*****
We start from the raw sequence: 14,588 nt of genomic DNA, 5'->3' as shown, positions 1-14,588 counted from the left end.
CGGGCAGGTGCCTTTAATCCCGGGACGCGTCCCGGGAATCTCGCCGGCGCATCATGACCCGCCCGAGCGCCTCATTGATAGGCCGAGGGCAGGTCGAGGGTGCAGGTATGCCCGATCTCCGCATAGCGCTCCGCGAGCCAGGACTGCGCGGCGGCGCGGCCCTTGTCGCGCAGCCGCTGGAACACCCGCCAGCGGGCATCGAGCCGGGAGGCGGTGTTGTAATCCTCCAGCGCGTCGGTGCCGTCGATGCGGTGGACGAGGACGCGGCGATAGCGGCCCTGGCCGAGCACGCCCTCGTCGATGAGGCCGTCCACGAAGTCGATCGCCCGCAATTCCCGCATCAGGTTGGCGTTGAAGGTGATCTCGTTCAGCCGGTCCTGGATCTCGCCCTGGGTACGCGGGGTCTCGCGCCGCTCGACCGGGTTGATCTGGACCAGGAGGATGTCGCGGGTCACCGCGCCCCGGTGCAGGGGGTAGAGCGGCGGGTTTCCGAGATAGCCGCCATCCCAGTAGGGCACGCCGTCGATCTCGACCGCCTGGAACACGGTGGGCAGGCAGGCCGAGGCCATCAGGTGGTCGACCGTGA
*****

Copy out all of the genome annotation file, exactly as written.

We start from the raw sequence: 14,588 nt of genomic DNA, 5'->3' as shown, positions 1-14,588 counted from the left end.
CGGGCAGGTGCCTTTAATCCCGGGACGCGTCCCGGGAATCTCGCCGGCGCATCATGACCCGCCCGAGCGCCTCATTGATAGGCCGAGGGCAGGTCGAGGGTGCAGGTATGCCCGATCTCCGCATAGCGCTCCGCGAGCCAGGACTGCGCGGCGGCGCGGCCCTTGTCGCGCAGCCGCTGGAACACCCGCCAGCGGGCATCGAGCCGGGAGGCGGTGTTGTAATCCTCCAGCGCGTCGGTGCCGTCGATGCGGTGGACGAGGACGCGGCGATAGCGGCCCTGGCCGAGCACGCCCTCGTCGATGAGGCCGTCCACGAAGTCGATCGCCCGCAATTCCCGCATCAGGTTGGCGTTGAAGGTGATCTCGTTCAGCCGGTCCTGGATCTCGCCCTGGGTACGCGGGGTCTCGCGCCGCTCGACCGGGTTGATCTGGACCAGGAGGATGTCGCGGGTCACCGCGCCCCGGTGCAGGGGGTAGAGCGGCGGGTTTCCGAGATAGCCGCCATCCCAGTAGGGCACGCCGTCGATCTCGACCGCCTGGAACACGGTGGGCAGGCAGGCCGAGGCCATCAGGTGGTCGACCGTGA